First holiday memory?
A family holiday in Tenby when I was about five. It's a particularly nice memory, as my parents were still together and my youngest brother had just been born. I managed to sully the whole experience by breaking my cousin's collarbone by digging a hole in the beach and covering it with a towel.
Magaluf – but let me explain. I was 17 and it was my first trip away – crucially, without the folks and with the boys. It was like a crazy two-week lawless party seen through the eyes of a clueless 17-year-old boy. I had never seen so many drunk girls in all my life! That first trip away with your friends can never be equalled.
Favourite place in the British Isles?
Snowdonia is an incredible place. In fact, North Wales is difficult to compete with for sheer scale and beauty.
What have you learnt from your travels?
Apart from geographical oddities like the salt plains of Bolivia or Uluru in Australia, I've found that most places are very similar. It's the people who define them and I'm delighted to report that whether it's been the Karen hill-tribe of Thailand or the French, most people are very nice.
Ideal travelling companion?
Definitely a girlfriend. I have always found a romantic train journey or watching a sun set awkward with my male friends. Girls have a certain get-up-and-go quality I find infectious, while my male friends have a certain sit-down-and-get-drunk-in-a-bar quality that I also find infectious.
Beach bum, culture vulture or adrenalin junkie?
All three can be achieved in a day. Three hours on the beach is enough before checking out the old town, and if the mood takes me I can always do that dodgy vertical bungee jump in the evening.
Greatest travel luxury?
My mobile phone. I think people underrate what an incredible travel tool the mobile is. The ability to text, "Hi mum, I'm in the Arctic Circle and it's -33C" is truly astonishing.
I have spent a lot of time in Thailand and I was there around the time Alex Garland's novel The Beach was published. Everybody, including myself, had a copy. Whether you were on a boat, on one of the islands or in a bar in Bangkok, every backpacker was reading it. It was a fantastic way to meet new people. To be in the country where it was set felt like you were living it.
Better to travel or arrive?
Arrive. Travelling to the airport with the world's most talkative taxi driver at 4am is not good; queuing in the world's longest queue only to talk to the world's most pissed-off employee is not good; and scurrying around like a rat trying to find a taxi at the other end is not good.
Varadero in Cuba has basically been built by the Cuban government to keep people like you and me out of Havana. It's one of those mass tourist resorts that are wonderful in principle but as soon as you arrive you know you've made a mistake. I went for a week-long break alone, assuming I would meet other people, but quickly realised I was the only single person there amid a sea of octogenarians. The highlight of my day was bingo by the pool. After three days, I looked into going home, but was told the only flight out was the one I was due to leave on.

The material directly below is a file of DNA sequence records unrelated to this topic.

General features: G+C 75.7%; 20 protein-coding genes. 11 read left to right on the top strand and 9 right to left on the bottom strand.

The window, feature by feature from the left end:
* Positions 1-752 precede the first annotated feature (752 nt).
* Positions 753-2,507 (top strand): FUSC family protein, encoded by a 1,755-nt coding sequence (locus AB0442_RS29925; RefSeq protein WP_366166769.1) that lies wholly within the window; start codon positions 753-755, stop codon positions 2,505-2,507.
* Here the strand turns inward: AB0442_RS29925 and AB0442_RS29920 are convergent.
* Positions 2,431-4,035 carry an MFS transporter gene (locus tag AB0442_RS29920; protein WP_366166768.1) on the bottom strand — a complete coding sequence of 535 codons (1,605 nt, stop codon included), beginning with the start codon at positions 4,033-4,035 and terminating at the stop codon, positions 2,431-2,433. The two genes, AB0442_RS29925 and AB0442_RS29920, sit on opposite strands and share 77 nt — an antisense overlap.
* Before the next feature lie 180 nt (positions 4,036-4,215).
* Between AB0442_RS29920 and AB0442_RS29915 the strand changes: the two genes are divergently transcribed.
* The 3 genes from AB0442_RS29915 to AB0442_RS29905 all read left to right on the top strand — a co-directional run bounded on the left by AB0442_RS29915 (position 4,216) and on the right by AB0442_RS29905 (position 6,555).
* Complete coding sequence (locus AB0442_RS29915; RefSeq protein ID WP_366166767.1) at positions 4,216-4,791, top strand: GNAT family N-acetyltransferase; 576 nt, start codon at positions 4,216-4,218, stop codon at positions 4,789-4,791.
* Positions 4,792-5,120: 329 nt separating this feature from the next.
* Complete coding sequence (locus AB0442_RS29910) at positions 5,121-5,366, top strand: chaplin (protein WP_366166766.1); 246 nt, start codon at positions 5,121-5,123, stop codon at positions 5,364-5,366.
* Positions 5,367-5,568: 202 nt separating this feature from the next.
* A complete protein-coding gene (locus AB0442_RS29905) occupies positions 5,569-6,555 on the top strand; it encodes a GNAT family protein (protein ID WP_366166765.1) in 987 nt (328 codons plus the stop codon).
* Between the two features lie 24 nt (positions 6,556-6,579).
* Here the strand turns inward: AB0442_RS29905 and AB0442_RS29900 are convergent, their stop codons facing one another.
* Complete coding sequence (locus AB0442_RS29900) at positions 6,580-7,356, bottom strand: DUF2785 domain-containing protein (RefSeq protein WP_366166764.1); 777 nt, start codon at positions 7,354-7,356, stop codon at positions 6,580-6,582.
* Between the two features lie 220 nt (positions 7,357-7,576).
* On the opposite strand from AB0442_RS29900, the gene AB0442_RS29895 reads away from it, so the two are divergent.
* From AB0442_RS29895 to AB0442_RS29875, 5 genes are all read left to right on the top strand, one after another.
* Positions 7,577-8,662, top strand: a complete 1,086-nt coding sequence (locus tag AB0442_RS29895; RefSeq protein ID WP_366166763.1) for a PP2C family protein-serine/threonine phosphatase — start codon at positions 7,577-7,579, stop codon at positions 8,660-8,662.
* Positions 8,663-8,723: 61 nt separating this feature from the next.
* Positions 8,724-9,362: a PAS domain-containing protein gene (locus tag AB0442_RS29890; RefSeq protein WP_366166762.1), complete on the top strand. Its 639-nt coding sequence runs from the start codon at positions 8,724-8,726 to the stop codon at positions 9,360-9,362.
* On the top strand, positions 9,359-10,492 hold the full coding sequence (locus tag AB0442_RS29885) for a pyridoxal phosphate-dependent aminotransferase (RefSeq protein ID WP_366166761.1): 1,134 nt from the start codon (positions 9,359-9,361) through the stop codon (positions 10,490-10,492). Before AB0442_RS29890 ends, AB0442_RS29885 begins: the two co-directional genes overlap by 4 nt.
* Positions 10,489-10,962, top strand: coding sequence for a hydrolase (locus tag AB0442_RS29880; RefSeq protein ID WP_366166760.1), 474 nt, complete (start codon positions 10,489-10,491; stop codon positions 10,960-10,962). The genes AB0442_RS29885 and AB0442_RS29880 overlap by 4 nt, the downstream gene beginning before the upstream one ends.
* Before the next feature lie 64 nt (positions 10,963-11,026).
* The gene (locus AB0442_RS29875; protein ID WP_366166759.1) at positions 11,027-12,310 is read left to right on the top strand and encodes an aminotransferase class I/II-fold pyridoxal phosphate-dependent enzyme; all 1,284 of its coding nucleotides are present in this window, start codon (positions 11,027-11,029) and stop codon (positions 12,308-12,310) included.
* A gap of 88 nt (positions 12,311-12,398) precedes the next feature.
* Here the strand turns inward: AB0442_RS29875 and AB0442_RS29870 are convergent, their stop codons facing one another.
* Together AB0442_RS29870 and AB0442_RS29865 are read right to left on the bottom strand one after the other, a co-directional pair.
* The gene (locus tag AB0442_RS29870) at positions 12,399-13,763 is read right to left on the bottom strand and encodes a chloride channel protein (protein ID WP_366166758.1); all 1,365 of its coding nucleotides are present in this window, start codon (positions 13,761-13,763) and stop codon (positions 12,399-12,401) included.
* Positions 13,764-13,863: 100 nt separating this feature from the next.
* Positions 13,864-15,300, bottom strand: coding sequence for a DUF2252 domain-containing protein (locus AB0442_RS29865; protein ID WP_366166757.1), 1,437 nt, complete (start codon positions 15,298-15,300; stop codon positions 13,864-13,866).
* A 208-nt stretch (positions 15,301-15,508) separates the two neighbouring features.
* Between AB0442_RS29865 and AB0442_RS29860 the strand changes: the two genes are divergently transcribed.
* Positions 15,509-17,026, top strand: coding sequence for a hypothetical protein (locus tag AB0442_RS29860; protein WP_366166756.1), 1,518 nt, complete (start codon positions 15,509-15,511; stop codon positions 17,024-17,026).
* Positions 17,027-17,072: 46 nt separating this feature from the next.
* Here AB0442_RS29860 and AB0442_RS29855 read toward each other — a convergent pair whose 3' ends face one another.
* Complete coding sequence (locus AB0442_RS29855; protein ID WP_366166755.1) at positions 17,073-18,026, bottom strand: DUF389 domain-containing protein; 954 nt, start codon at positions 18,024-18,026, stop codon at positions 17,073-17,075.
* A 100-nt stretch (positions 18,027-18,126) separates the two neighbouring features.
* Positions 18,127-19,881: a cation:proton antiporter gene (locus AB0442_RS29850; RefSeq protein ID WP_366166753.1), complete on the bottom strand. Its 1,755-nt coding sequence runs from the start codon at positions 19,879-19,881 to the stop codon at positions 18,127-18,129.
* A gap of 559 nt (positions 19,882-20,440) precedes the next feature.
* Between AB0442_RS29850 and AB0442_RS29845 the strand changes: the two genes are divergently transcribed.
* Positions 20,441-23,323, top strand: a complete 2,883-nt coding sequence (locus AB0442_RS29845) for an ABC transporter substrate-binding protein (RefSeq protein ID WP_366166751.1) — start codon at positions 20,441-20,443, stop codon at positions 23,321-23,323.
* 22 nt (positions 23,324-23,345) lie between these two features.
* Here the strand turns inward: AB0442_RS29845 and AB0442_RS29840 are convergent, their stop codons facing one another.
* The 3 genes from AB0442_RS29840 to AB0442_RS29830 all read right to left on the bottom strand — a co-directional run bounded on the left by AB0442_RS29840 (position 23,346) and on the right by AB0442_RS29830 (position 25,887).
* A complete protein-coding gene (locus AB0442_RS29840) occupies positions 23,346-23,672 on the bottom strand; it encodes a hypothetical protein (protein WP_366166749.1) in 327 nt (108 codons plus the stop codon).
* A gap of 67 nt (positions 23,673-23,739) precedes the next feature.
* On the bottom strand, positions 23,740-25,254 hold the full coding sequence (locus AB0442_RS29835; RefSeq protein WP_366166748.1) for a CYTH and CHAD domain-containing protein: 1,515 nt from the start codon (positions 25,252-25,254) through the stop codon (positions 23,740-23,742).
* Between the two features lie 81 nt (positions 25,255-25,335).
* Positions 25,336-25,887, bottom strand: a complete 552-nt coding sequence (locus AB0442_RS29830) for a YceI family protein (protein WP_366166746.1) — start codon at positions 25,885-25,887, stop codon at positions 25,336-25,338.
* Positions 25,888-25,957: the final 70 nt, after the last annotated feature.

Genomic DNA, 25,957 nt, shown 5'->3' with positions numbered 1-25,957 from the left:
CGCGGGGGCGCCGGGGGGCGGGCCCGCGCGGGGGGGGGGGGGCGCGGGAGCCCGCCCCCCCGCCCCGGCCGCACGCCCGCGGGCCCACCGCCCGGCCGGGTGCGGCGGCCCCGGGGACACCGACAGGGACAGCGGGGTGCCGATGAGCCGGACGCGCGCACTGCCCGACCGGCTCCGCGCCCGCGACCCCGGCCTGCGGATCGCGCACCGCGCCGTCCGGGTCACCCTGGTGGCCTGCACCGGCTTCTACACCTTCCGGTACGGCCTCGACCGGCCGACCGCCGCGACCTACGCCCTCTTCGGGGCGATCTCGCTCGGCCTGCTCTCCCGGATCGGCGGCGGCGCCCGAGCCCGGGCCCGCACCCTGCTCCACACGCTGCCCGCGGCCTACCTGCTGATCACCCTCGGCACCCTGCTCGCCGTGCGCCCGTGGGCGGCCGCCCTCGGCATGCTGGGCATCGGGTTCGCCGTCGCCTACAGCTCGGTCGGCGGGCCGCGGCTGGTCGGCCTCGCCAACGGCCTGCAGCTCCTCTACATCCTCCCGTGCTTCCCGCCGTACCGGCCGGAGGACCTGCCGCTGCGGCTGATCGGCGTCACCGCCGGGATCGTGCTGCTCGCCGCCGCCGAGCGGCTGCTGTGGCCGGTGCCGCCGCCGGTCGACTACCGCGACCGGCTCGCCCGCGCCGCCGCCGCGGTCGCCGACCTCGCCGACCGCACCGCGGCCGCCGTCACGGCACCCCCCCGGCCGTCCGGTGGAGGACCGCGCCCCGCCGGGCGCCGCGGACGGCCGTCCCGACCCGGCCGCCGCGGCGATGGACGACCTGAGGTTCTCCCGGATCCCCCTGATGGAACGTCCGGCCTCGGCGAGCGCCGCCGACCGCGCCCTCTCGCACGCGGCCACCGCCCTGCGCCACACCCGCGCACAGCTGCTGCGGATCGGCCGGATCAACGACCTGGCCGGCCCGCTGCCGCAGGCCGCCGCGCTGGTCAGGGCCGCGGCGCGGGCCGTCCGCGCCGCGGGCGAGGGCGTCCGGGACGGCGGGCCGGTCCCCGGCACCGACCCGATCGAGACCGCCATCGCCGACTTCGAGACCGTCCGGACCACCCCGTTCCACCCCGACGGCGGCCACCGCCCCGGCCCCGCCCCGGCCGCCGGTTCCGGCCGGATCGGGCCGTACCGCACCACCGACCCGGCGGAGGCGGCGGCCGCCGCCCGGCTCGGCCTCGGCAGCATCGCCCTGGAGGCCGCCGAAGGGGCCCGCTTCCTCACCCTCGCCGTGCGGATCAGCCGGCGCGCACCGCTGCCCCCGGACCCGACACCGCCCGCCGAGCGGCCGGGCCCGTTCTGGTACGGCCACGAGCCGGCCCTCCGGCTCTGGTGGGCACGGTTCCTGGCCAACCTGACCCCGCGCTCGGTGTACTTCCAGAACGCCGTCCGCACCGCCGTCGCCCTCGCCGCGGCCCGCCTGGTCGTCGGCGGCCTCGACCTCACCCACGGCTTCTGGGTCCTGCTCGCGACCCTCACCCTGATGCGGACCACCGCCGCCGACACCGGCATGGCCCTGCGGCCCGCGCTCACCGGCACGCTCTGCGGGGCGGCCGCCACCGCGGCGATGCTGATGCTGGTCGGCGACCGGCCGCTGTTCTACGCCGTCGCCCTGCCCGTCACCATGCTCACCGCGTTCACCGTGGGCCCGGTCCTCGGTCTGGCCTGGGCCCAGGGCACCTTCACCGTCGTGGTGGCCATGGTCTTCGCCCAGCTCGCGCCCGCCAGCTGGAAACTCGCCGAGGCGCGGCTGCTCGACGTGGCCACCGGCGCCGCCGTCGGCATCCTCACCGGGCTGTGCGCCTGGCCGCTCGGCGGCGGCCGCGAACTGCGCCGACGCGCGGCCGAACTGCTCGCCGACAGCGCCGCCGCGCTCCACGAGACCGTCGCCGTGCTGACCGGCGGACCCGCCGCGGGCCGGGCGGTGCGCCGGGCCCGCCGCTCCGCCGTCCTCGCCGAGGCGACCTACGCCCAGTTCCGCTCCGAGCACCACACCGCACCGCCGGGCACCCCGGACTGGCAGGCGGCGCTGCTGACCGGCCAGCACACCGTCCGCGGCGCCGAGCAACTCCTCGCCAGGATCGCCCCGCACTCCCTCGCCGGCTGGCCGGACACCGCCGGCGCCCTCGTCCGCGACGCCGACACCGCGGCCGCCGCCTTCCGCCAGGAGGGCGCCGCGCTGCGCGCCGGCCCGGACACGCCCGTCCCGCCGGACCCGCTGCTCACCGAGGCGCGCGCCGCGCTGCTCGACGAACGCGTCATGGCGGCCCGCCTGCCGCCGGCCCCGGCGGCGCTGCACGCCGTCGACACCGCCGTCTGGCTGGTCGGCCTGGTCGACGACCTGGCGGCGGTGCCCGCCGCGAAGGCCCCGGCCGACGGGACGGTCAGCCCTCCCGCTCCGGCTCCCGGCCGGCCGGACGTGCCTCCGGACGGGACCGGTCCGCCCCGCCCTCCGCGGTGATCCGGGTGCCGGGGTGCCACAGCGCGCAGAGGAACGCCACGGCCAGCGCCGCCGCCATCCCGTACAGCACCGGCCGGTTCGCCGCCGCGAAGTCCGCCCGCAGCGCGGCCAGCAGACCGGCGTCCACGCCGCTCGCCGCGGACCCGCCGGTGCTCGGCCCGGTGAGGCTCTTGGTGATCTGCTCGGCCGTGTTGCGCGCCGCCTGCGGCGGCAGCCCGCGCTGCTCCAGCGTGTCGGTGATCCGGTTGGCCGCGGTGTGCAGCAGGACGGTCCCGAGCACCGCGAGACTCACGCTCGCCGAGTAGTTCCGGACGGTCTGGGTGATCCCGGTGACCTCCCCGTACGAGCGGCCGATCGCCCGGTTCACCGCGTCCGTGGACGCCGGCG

Worst travel experience?
I was in Miami with some friends as Hurricane Frances was due to hit. The whole city was evacuated and it was either leave or bed down in a stadium for a week. We tried to get a flight to anywhere and after 15 hours at the airport we got a flight to Rio. Unfortunately, the plane left without us, because it was full of people and our bags! Twenty-seven hours later, as Frances was on the doorstep, we somehow managed to get a plane to Mexico and arrived with nothing but the clothes on our backs and our passports.
There's a hotel on Sunset Strip that I find particularly loathsome: the funky hair-salon in the foyer and the "you're lucky to be here" atmosphere combine to make it most unwelcoming. Throw into the mix several hundred wannabe actor/musician types who party until 7am in every room and welcome to the worst night's sleep you will ever have.
The Grand Hyatt in Seoul has one of the best city-at-night views I have ever seen. Also, you can't beat the luxury, service, or the ridiculously helpful staff at The Beverly Wilshire in LA (pictured). There are a couple of cracking bars and one of my favourite pastimes is watching women preen over old loaded gentlemen in them.
Favourite walk/ swim/ride/drive?
My favourite drive was London to Le Mans: I go to the 24 Hours of Le Mans race every year with my brothers and some close friends. We drive down in convoy – this year I hired a Lamborghini Gallardo Spyder. French roads are brilliant – big, smooth and empty, plus there are loads of tunnels en route. The growl of this car had to be heard to be believed.
Best meal abroad?
I'm a beef man. Australia is the place to go for the perfect steak, particularly the restaurant at The Excelsior Hotel in Sydney. I still remember the melt-in-the-mouth texture and the "this cow died happy" taste.
First thing you do when you arrive somewhere new?
Iron my clothes. I am normally working when I travel and that means getting up very early for days on end. I like to do the lot at the earliest opportunity. Then I hit a bar.
Space or the Moon.
London. I've been all over the world and no city that I have been to matches the diversity, excitement and culture.
Back to Miami, where I'll be filming T4, then to LA for some meetings. I might be going to the Cook Islands later in the year and Morocco is also on the cards. But first I'm going back to the valleys of Wales to see my mum.
Steve Jones's new show, 'When Women Rule the World', starts on 4 September on Channel 4 at 10.30pmReuse content